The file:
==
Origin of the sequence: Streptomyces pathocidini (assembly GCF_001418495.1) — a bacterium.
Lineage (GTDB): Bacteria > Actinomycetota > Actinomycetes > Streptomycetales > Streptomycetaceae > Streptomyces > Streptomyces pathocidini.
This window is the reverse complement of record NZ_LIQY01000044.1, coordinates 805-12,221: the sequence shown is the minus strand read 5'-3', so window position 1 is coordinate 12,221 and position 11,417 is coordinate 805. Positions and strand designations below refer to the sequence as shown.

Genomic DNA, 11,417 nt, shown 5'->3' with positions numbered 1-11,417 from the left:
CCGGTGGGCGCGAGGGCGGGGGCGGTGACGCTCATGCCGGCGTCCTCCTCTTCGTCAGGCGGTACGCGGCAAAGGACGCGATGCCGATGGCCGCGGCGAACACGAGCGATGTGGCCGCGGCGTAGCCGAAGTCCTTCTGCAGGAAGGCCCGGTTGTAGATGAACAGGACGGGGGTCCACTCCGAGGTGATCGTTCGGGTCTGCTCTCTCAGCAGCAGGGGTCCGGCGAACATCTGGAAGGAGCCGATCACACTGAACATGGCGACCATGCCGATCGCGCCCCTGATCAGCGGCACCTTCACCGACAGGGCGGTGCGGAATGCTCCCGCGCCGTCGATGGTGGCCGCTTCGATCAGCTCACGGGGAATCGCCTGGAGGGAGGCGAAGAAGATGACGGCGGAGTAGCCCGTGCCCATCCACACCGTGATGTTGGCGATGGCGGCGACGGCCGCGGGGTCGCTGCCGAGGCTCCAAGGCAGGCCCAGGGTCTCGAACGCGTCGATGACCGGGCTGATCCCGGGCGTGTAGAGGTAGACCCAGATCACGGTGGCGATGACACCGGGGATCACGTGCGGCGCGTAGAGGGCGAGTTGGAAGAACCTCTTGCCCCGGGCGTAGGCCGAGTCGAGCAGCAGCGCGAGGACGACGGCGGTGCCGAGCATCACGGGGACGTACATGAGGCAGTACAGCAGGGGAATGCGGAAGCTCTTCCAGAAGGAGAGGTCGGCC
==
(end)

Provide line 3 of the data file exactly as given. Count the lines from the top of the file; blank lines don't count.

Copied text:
This window is the reverse complement of record NZ_LIQY01000044.1, coordinates 805-12,221: the sequence shown is the minus strand read 5'-3', so window position 1 is coordinate 12,221 and position 11,417 is coordinate 805. Positions and strand designations below refer to the sequence as shown.